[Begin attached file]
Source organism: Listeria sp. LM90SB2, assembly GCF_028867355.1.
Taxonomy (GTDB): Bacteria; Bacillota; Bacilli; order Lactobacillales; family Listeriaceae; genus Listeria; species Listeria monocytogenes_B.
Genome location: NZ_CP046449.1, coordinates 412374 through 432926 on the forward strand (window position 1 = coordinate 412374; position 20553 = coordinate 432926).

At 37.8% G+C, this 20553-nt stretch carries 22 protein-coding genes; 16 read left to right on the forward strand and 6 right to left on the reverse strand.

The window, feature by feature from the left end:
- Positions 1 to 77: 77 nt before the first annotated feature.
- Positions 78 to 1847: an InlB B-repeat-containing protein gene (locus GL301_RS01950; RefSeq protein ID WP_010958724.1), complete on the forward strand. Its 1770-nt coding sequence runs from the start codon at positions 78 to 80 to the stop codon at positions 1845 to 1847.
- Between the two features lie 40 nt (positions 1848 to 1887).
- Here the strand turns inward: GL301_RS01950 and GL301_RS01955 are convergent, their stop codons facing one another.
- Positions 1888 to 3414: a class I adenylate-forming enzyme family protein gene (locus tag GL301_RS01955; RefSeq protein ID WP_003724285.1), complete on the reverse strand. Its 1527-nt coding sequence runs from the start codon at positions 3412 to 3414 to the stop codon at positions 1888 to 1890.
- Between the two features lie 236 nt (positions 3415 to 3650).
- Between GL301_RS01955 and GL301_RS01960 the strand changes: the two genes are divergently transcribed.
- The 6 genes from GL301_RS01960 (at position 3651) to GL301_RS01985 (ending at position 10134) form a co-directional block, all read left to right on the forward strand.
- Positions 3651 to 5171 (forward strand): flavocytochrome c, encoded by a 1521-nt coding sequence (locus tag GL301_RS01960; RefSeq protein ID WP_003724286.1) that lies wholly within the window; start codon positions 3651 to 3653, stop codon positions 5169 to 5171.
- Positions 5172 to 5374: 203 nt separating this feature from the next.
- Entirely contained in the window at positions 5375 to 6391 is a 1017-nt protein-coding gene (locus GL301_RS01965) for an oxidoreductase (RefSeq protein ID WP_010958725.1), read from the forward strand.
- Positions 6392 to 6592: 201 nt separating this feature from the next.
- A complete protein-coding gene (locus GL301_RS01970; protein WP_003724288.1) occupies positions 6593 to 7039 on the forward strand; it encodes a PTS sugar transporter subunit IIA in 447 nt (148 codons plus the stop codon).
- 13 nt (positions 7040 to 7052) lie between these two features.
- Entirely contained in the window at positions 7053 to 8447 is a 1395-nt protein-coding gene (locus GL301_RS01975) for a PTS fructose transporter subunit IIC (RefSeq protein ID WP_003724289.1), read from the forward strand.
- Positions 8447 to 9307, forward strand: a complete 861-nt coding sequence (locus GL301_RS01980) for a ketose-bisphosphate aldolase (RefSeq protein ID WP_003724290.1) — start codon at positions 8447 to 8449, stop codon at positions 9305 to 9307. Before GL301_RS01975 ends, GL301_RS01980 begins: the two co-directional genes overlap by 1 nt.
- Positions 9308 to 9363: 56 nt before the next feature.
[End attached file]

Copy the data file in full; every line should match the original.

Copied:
Source organism: Listeria sp. LM90SB2, assembly GCF_028867355.1.
Taxonomy (GTDB): Bacteria; Bacillota; Bacilli; order Lactobacillales; family Listeriaceae; genus Listeria; species Listeria monocytogenes_B.
Genome location: NZ_CP046449.1, coordinates 412374 through 432926 on the forward strand (window position 1 = coordinate 412374; position 20553 = coordinate 432926).

At 37.8% G+C, this 20553-nt stretch carries 22 protein-coding genes; 16 read left to right on the forward strand and 6 right to left on the reverse strand.

The window, feature by feature from the left end:
- Positions 1 to 77: 77 nt before the first annotated feature.
- Positions 78 to 1847: an InlB B-repeat-containing protein gene (locus GL301_RS01950; RefSeq protein ID WP_010958724.1), complete on the forward strand. Its 1770-nt coding sequence runs from the start codon at positions 78 to 80 to the stop codon at positions 1845 to 1847.
- Between the two features lie 40 nt (positions 1848 to 1887).
- Here the strand turns inward: GL301_RS01950 and GL301_RS01955 are convergent, their stop codons facing one another.
- Positions 1888 to 3414: a class I adenylate-forming enzyme family protein gene (locus tag GL301_RS01955; RefSeq protein ID WP_003724285.1), complete on the reverse strand. Its 1527-nt coding sequence runs from the start codon at positions 3412 to 3414 to the stop codon at positions 1888 to 1890.
- Between the two features lie 236 nt (positions 3415 to 3650).
- Between GL301_RS01955 and GL301_RS01960 the strand changes: the two genes are divergently transcribed.
- The 6 genes from GL301_RS01960 (at position 3651) to GL301_RS01985 (ending at position 10134) form a co-directional block, all read left to right on the forward strand.
- Positions 3651 to 5171 (forward strand): flavocytochrome c, encoded by a 1521-nt coding sequence (locus tag GL301_RS01960; RefSeq protein ID WP_003724286.1) that lies wholly within the window; start codon positions 3651 to 3653, stop codon positions 5169 to 5171.
- Positions 5172 to 5374: 203 nt separating this feature from the next.
- Entirely contained in the window at positions 5375 to 6391 is a 1017-nt protein-coding gene (locus GL301_RS01965) for an oxidoreductase (RefSeq protein ID WP_010958725.1), read from the forward strand.
- Positions 6392 to 6592: 201 nt separating this feature from the next.
- A complete protein-coding gene (locus GL301_RS01970; protein WP_003724288.1) occupies positions 6593 to 7039 on the forward strand; it encodes a PTS sugar transporter subunit IIA in 447 nt (148 codons plus the stop codon).
- 13 nt (positions 7040 to 7052) lie between these two features.
- Entirely contained in the window at positions 7053 to 8447 is a 1395-nt protein-coding gene (locus GL301_RS01975) for a PTS fructose transporter subunit IIC (RefSeq protein ID WP_003724289.1), read from the forward strand.
- Positions 8447 to 9307, forward strand: a complete 861-nt coding sequence (locus GL301_RS01980) for a ketose-bisphosphate aldolase (RefSeq protein ID WP_003724290.1) — start codon at positions 8447 to 8449, stop codon at positions 9305 to 9307. Before GL301_RS01975 ends, GL301_RS01980 begins: the two co-directional genes overlap by 1 nt.
- Positions 9308 to 9363: 56 nt before the next feature.